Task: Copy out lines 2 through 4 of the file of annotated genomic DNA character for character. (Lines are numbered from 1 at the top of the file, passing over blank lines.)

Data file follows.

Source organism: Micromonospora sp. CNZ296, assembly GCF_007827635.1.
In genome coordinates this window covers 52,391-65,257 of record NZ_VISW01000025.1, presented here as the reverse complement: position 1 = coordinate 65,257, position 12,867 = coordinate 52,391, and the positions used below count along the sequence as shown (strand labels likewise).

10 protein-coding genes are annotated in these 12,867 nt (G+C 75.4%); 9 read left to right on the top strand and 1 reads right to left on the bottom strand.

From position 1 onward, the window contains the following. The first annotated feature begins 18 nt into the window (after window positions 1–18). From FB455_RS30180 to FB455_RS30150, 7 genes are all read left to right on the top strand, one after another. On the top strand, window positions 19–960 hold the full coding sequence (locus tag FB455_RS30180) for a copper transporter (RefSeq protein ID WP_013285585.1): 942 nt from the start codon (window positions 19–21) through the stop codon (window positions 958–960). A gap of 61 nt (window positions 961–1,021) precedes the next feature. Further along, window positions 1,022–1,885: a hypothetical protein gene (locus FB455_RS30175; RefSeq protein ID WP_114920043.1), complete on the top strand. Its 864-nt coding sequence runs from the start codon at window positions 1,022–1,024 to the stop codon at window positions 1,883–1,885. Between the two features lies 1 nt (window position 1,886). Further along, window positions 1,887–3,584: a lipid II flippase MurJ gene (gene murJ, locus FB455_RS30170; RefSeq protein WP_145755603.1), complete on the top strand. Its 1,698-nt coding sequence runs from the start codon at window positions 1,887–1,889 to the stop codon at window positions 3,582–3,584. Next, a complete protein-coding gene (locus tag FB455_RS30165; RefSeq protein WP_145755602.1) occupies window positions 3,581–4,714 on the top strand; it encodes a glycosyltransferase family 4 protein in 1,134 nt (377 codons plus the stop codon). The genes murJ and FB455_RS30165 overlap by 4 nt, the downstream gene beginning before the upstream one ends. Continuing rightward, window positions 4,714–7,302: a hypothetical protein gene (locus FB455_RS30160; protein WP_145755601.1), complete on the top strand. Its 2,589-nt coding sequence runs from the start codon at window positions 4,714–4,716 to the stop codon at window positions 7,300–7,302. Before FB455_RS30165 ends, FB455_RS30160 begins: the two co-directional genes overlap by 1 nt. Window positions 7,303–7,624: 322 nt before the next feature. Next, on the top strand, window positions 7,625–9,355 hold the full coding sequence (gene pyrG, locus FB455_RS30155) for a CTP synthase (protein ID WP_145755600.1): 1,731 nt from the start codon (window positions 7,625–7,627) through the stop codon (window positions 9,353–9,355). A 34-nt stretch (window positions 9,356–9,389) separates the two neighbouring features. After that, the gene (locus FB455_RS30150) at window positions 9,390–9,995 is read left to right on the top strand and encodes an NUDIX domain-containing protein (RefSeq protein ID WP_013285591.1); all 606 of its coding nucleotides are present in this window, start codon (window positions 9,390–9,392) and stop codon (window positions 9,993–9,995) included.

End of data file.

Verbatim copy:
In genome coordinates this window covers 52,391-65,257 of record NZ_VISW01000025.1, presented here as the reverse complement: position 1 = coordinate 65,257, position 12,867 = coordinate 52,391, and the positions used below count along the sequence as shown (strand labels likewise).

10 protein-coding genes are annotated in these 12,867 nt (G+C 75.4%); 9 read left to right on the top strand and 1 reads right to left on the bottom strand.

From position 1 onward, the window contains the following. The first annotated feature begins 18 nt into the window (after window positions 1–18). From FB455_RS30180 to FB455_RS30150, 7 genes are all read left to right on the top strand, one after another. On the top strand, window positions 19–960 hold the full coding sequence (locus tag FB455_RS30180) for a copper transporter (RefSeq protein ID WP_013285585.1): 942 nt from the start codon (window positions 19–21) through the stop codon (window positions 958–960). A gap of 61 nt (window positions 961–1,021) precedes the next feature. Further along, window positions 1,022–1,885: a hypothetical protein gene (locus FB455_RS30175; RefSeq protein ID WP_114920043.1), complete on the top strand. Its 864-nt coding sequence runs from the start codon at window positions 1,022–1,024 to the stop codon at window positions 1,883–1,885. Between the two features lies 1 nt (window position 1,886). Further along, window positions 1,887–3,584: a lipid II flippase MurJ gene (gene murJ, locus FB455_RS30170; RefSeq protein WP_145755603.1), complete on the top strand. Its 1,698-nt coding sequence runs from the start codon at window positions 1,887–1,889 to the stop codon at window positions 3,582–3,584. Next, a complete protein-coding gene (locus tag FB455_RS30165; RefSeq protein WP_145755602.1) occupies window positions 3,581–4,714 on the top strand; it encodes a glycosyltransferase family 4 protein in 1,134 nt (377 codons plus the stop codon). The genes murJ and FB455_RS30165 overlap by 4 nt, the downstream gene beginning before the upstream one ends. Continuing rightward, window positions 4,714–7,302: a hypothetical protein gene (locus FB455_RS30160; protein WP_145755601.1), complete on the top strand. Its 2,589-nt coding sequence runs from the start codon at window positions 4,714–4,716 to the stop codon at window positions 7,300–7,302. Before FB455_RS30165 ends, FB455_RS30160 begins: the two co-directional genes overlap by 1 nt. Window positions 7,303–7,624: 322 nt before the next feature. Next, on the top strand, window positions 7,625–9,355 hold the full coding sequence (gene pyrG, locus FB455_RS30155) for a CTP synthase (protein ID WP_145755600.1): 1,731 nt from the start codon (window positions 7,625–7,627) through the stop codon (window positions 9,353–9,355). A 34-nt stretch (window positions 9,356–9,389) separates the two neighbouring features. After that, the gene (locus FB455_RS30150) at window positions 9,390–9,995 is read left to right on the top strand and encodes an NUDIX domain-containing protein (RefSeq protein ID WP_013285591.1); all 606 of its coding nucleotides are present in this window, start codon (window positions 9,390–9,392) and stop codon (window positions 9,993–9,995) included.